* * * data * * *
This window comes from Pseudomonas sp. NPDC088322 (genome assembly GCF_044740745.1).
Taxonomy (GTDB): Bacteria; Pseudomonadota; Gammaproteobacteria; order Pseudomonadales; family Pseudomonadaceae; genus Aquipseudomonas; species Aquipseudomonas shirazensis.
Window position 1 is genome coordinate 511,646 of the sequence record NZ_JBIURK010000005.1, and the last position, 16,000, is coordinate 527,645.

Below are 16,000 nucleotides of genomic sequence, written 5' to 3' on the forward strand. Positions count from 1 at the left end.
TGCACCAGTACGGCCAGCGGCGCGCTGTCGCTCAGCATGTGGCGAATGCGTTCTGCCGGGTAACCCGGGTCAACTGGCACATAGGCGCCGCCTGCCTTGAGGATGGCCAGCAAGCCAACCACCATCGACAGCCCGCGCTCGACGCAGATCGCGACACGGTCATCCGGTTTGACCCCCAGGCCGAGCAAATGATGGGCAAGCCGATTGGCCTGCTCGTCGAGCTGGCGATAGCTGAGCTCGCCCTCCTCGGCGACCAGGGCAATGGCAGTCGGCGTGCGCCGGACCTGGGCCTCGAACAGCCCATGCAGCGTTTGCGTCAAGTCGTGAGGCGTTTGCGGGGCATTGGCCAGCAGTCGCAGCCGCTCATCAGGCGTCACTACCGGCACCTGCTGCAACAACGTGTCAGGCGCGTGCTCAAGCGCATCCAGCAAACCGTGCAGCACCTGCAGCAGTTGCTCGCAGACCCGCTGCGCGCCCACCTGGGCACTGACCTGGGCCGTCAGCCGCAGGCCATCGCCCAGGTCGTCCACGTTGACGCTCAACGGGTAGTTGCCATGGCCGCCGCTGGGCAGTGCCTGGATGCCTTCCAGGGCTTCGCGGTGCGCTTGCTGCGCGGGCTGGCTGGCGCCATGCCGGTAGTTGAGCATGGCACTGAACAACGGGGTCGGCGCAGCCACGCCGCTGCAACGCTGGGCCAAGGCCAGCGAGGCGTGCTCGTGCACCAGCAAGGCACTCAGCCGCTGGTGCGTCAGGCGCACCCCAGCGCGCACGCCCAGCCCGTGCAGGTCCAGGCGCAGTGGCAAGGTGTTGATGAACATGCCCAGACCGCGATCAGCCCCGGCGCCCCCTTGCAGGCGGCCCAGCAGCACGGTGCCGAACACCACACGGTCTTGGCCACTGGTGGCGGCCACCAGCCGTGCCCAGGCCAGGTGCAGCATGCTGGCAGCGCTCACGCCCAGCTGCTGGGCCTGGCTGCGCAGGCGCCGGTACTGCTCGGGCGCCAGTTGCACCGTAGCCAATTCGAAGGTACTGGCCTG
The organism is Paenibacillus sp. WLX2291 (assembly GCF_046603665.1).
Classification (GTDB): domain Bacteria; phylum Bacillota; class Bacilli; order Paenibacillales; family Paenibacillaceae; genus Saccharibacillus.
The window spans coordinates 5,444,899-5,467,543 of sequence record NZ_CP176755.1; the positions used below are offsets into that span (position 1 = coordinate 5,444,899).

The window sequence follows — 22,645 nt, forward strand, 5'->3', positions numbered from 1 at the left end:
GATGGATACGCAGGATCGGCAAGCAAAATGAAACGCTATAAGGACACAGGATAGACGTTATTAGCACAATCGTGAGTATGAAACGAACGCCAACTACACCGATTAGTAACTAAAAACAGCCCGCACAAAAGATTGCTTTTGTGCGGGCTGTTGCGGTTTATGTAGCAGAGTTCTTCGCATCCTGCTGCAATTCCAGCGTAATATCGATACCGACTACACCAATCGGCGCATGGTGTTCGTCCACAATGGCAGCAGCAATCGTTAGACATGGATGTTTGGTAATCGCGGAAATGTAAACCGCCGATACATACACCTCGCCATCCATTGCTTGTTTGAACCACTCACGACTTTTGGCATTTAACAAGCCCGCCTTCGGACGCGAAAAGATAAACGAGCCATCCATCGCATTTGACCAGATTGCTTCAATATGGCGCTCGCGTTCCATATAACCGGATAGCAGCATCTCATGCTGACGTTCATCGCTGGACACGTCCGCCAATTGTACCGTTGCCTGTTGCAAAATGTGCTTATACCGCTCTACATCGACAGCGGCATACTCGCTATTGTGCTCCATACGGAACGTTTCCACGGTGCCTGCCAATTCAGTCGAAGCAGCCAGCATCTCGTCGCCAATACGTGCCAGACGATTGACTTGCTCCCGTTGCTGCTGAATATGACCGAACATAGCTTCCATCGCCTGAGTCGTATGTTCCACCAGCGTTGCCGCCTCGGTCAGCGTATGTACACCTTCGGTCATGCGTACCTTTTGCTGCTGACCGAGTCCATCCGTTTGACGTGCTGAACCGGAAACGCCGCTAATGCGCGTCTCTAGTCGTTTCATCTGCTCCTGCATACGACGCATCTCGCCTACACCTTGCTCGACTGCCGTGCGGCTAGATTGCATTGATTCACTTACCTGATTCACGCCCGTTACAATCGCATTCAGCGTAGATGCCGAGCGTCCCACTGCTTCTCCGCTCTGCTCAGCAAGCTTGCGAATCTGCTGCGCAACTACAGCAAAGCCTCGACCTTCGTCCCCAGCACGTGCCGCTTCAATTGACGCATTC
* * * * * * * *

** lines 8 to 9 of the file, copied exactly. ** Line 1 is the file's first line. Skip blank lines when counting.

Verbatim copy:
The window spans coordinates 5,444,899-5,467,543 of sequence record NZ_CP176755.1; the positions used below are offsets into that span (position 1 = coordinate 5,444,899).

The window sequence follows — 22,645 nt, forward strand, 5'->3', positions numbered from 1 at the left end: